Unless you have been under a rock or you have chosen boycott any form of social media channels in Dallas for that last week, you are aware of the battle for the survival of Uber,
an on-demand transportation technology startup. Late Friday afternoon, this issue popped up on this week’s agenda for the City Council meeting which was a huge surprise to Uber and all of its customers. This sudden interested in modifying the current working conditions for Uber has resulted in a massive grassroots movement by the startup community and customer base of Uber to support the movement at City Hall to allow Uber to continue to operate as-is in Dallas.
Not since 2009 when Mayor Tom Leppert
and others mounted the campaign to support and pass the vote (a No Vote meant you wanted to build the hotel) to bring the Omni Hotel to downtown Dallas has there been such out cry from citizens to mobilize at City Hall to make a stand for the opinion of the community. If you remember this movement people from all walks of life, ethnic backgrounds, industry segments, and socioeconomic origins came forth for a shared purpose. Some people were in favor of development of the new Convention Center Hotel, while others were vehemently making a stance against the vote to have the convention center hotel built. Either way, there was a collaborative, organized, and well thought out movement aunched in the hopes of adding everyday un-engaged Dallas citizens into the conversation around a current and pressing issue in the city.
Something about that movement 5 years ago resinated with me and this most recent movement in support of Uber feels the same way. What makes Uber so different than any other agenda on the City Council’s meeting schedule for Aug. 28th? Is this more important that other agenda items, does this have a bigger economic impact on the city than any other issues being addressed in this weeks’ meeting? I would submit to you that it does not, but the importance of this issue is rooted in the hearts and minds of Dallas citizens who are in passionate support or opposition of Uber’s operations in Dallas.
But what strikes me as unfortunate, is that there are not more issues like this in City Hall that spurs mobilization like this current issue at City Hall. What if our citizens were more engaged in other areas of the city including education, philanthropy, economic develop, and even Mayor Rawlings’ #MenAgainstAbuse movement earlier this year. Think about the opportunity we have as young people, startup companies, social communities, and responsible citizens to take a active interest in the inner workings of City Hall. We have a voice in the workings and leadership of the city of Dallas and it is only through our engagement in this issues that we can play a role in making Dallas an even better place to live, work, and play.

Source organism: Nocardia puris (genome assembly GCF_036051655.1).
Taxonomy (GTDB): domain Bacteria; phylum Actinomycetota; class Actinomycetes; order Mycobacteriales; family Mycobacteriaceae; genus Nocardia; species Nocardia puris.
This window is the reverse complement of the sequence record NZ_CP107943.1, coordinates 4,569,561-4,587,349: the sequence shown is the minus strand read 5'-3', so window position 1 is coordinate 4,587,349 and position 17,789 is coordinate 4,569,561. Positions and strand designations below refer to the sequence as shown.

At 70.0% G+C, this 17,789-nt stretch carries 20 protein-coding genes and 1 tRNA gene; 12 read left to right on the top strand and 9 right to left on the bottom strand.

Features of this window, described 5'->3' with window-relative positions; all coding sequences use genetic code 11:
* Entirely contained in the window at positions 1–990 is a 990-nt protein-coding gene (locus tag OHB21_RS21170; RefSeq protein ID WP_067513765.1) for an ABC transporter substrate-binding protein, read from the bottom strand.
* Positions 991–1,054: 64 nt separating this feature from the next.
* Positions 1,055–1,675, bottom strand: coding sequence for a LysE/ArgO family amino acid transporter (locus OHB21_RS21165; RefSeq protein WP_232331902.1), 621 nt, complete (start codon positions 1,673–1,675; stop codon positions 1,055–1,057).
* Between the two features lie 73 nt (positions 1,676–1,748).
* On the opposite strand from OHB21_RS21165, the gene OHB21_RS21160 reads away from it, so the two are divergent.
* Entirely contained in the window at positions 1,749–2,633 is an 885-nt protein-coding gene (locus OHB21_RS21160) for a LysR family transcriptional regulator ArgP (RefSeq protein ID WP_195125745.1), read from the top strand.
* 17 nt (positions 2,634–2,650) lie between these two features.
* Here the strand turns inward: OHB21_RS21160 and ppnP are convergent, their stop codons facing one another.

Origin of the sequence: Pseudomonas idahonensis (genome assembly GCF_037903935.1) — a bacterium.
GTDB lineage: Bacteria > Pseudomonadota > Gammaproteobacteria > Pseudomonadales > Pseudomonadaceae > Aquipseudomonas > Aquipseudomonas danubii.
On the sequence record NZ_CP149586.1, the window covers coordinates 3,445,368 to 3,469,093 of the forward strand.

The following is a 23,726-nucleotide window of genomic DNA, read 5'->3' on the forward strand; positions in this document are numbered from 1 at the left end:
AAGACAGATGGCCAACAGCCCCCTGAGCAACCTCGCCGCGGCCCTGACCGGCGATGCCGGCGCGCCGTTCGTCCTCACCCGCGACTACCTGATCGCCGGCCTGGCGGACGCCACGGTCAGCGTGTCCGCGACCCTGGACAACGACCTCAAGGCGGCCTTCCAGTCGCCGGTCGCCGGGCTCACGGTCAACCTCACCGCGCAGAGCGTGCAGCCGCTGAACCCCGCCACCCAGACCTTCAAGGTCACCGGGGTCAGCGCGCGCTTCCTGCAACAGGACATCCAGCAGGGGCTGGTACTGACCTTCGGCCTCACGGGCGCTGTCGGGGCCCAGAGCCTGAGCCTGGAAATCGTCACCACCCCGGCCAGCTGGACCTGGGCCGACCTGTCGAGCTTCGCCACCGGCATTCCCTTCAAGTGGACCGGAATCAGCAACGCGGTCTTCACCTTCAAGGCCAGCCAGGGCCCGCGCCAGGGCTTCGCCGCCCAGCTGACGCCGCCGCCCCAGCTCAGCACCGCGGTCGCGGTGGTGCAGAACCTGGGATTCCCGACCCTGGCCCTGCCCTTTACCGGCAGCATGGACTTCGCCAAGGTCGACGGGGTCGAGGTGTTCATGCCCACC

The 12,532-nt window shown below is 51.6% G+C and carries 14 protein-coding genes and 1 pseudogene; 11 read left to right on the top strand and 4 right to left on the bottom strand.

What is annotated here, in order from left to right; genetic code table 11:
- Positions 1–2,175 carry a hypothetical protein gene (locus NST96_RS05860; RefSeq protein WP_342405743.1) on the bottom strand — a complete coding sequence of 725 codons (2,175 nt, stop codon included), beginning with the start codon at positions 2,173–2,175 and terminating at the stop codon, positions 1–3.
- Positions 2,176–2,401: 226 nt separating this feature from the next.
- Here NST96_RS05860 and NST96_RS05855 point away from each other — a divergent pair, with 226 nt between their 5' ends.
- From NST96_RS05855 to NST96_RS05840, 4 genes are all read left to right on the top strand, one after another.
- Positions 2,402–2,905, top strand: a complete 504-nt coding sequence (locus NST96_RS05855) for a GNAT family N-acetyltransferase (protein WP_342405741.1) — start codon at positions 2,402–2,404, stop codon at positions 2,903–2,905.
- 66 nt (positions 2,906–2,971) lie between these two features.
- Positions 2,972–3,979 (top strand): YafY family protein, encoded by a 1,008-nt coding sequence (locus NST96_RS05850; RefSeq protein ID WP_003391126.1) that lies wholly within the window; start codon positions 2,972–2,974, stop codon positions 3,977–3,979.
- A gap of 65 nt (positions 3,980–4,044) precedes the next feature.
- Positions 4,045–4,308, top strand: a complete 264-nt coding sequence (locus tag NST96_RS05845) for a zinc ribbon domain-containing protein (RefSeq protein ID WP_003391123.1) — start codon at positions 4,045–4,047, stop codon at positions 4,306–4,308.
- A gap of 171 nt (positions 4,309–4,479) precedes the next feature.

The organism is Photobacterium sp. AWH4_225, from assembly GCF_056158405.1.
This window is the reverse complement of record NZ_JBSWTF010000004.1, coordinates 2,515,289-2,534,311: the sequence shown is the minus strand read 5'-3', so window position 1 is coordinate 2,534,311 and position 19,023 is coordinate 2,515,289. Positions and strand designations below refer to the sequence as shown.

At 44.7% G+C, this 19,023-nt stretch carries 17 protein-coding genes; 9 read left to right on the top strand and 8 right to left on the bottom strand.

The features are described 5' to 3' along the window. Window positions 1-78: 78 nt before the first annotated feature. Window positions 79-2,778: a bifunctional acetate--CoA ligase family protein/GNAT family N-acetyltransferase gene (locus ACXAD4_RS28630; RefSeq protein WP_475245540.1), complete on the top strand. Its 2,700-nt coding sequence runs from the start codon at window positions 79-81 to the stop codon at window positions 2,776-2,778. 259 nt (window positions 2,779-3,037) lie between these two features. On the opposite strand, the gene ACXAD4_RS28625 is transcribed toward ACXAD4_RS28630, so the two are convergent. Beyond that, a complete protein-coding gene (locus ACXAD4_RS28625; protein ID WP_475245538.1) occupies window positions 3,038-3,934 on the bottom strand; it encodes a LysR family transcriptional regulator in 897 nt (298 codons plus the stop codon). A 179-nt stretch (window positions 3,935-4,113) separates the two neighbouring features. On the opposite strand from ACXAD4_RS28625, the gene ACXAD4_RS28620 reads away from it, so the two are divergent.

On the other hand, the City has an important responsibility and and “uber opportunity” to use this event to engage the newbies to City Hall. Most of these people couldn’t tell you where City Hall was before the Uber Controversy popped up on their Facebook page. Like me, until two years again I didn’t understand the role of mayor, city manager, and city council.
It is important for the City Council to listen to both sides of this argument, but also not to miss out on the opportunity to use cases like the Omni Hotel Campaign or the Uber Controversy to make more citizens a part of what will make Dallas great.
As of after hours on Tuesday, Council Members Scott Griggs and Phil Kingston have had the issue pulled from the agenda for tomorrow’s meeting and sent back to committee to go through the probably process to get presented in the City Council Agenda, but there will still be a discussion to hear the arguments both FOR and Against Uber.
So what will be the fate of Uber in Dallas, no one can say. As a early supporter and user of the Uber service, I would hate to see Dallas to be the first city to say “no” to Uber and prevent this enabling technology from serving an obviously passionate and growing audience of loyal consumers. But what I would consider even more unfortunate would be the City does not take this opportunity to listen to its citizens and find a way to further engage them in the workings of City Hall and make this issue a catalyst for connecting our citizens into greater involvement into a wide spectrum of issues and opportunities to make Dallas an even better city.